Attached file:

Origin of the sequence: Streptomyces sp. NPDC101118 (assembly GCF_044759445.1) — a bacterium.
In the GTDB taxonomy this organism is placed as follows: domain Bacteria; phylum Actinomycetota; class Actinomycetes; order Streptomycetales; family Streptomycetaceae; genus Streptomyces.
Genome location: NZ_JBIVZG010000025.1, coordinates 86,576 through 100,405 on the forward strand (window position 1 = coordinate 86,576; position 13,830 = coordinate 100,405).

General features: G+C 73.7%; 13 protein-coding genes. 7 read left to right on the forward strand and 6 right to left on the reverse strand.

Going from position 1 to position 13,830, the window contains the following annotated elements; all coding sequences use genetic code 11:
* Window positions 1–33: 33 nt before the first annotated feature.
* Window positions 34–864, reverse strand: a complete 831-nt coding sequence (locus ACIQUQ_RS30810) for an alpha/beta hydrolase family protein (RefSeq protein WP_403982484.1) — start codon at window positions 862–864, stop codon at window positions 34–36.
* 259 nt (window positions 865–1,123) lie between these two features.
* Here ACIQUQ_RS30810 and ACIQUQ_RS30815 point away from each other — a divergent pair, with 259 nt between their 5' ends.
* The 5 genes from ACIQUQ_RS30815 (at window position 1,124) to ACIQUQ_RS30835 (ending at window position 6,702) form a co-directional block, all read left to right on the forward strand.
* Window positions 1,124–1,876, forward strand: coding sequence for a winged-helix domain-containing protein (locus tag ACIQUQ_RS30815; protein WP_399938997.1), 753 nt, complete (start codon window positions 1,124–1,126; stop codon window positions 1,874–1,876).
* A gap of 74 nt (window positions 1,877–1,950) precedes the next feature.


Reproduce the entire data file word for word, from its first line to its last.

Origin of the sequence: Streptomyces sp. NPDC101118 (assembly GCF_044759445.1) — a bacterium.
In the GTDB taxonomy this organism is placed as follows: domain Bacteria; phylum Actinomycetota; class Actinomycetes; order Streptomycetales; family Streptomycetaceae; genus Streptomyces.
Genome location: NZ_JBIVZG010000025.1, coordinates 86,576 through 100,405 on the forward strand (window position 1 = coordinate 86,576; position 13,830 = coordinate 100,405).

General features: G+C 73.7%; 13 protein-coding genes. 7 read left to right on the forward strand and 6 right to left on the reverse strand.

Going from position 1 to position 13,830, the window contains the following annotated elements; all coding sequences use genetic code 11:
* Window positions 1–33: 33 nt before the first annotated feature.
* Window positions 34–864, reverse strand: a complete 831-nt coding sequence (locus ACIQUQ_RS30810) for an alpha/beta hydrolase family protein (RefSeq protein WP_403982484.1) — start codon at window positions 862–864, stop codon at window positions 34–36.
* 259 nt (window positions 865–1,123) lie between these two features.
* Here ACIQUQ_RS30810 and ACIQUQ_RS30815 point away from each other — a divergent pair, with 259 nt between their 5' ends.
* The 5 genes from ACIQUQ_RS30815 (at window position 1,124) to ACIQUQ_RS30835 (ending at window position 6,702) form a co-directional block, all read left to right on the forward strand.
* Window positions 1,124–1,876, forward strand: coding sequence for a winged-helix domain-containing protein (locus tag ACIQUQ_RS30815; protein WP_399938997.1), 753 nt, complete (start codon window positions 1,124–1,126; stop codon window positions 1,874–1,876).
* A gap of 74 nt (window positions 1,877–1,950) precedes the next feature.